Two years ago I was in Borrego Springs, travelling from Canada, when my sani flush valve stuck. I phoned Outdoors RV in La Grande, Oregon and asked how to fix it. The manager said they could send me a replacement part. When I asked for a price, he said it would be on them. A few days later it arrived by Fedex at my park. Wow!

  7. Gregory Mercado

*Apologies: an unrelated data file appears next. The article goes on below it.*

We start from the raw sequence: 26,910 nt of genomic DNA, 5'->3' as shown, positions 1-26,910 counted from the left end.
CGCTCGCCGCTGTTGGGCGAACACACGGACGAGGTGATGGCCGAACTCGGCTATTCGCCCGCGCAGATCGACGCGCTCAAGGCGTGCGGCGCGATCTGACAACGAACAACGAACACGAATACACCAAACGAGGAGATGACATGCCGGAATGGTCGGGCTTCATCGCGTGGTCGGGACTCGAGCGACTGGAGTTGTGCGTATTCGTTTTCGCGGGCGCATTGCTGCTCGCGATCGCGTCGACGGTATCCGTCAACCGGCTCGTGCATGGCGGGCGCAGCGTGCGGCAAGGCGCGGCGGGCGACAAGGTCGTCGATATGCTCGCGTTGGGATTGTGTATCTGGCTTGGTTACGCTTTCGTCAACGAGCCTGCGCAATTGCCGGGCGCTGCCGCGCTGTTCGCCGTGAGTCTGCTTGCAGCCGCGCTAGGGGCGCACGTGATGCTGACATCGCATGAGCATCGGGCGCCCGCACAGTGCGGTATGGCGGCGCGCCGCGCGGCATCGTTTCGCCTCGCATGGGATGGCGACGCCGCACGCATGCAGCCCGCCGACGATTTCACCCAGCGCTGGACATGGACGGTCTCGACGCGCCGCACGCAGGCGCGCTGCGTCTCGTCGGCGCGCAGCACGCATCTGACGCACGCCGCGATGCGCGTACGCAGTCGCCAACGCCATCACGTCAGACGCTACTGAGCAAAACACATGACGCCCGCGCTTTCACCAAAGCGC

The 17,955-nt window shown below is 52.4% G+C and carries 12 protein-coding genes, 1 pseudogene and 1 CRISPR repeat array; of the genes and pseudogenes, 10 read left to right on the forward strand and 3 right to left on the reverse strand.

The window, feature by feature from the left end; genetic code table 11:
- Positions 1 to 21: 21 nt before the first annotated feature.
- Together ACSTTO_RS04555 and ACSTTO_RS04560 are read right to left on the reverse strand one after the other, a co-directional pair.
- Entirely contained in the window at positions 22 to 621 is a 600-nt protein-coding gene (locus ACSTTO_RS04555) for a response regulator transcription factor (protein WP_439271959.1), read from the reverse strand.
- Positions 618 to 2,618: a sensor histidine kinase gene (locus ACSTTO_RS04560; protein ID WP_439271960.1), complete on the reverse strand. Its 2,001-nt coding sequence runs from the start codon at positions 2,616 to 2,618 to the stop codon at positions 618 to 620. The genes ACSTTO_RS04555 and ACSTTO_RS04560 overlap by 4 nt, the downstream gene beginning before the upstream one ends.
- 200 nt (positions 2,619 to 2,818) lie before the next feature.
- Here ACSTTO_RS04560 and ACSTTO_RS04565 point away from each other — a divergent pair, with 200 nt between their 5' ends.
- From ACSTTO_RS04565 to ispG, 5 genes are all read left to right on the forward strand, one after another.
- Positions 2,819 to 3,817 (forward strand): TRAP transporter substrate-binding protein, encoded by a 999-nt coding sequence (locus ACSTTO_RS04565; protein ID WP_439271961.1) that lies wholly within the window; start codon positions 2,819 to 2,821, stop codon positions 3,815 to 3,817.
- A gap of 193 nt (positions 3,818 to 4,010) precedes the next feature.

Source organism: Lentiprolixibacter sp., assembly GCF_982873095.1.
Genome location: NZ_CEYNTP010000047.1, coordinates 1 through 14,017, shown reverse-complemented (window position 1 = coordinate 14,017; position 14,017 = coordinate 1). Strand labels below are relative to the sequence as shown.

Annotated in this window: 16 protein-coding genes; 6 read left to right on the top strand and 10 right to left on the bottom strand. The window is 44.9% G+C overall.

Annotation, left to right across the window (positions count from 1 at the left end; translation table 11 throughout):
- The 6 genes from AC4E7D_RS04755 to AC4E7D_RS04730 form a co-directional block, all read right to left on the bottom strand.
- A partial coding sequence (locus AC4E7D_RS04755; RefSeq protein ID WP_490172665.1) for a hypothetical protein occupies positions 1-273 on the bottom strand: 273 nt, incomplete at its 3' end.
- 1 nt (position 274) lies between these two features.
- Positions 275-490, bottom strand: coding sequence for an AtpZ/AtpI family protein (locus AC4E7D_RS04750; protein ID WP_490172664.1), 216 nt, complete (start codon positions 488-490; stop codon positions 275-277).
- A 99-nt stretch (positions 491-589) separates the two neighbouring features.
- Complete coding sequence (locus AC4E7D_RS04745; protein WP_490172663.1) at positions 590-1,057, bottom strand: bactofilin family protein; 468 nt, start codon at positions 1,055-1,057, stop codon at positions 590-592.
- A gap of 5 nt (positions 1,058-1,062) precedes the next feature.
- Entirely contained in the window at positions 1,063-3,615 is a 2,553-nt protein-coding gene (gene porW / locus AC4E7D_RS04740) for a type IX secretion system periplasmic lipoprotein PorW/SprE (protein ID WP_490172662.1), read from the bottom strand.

How interesting to read this article concerning getting parts, for I just ran into this last week. Having a need to replace two of my gray water tank pull cables, I contacted Primetime, manufacturer of my Sanibel for just information on the make, length, and manufacturer of the pull cables on my 5th wheel. They replied stating that I must go to the dealer for that information, for they cannot sell parts to me directly. I replied that I only needed the info in which they replied I need to get it from a dealer. This was a change from Primetime since I was able to buy parts that cost less than $50 from them and obtain information on other parts such as tanks, in the past. I am over going to the dealership, which is over 100 miles away from my home. The only time I brought it to them for repair was right after I bought it and it took them over 3 months to get the repairs almost completed. I ended up taking back the unit and finishing the repairs myself. The only time I order a part from the dealer was for a shade replacement that got stained from a internal roof leak. The shipping charge was more than the cost of the shade. Ripoff! Primetime had excellent customer service until they went under Forest River’s umbrella. Now there customer service went from 2nd to none to none, IMHO. In the future, I will stay clear of 1. Forest River Products, and 2. Any Manufacturer that has customer service practices like that of Forest River.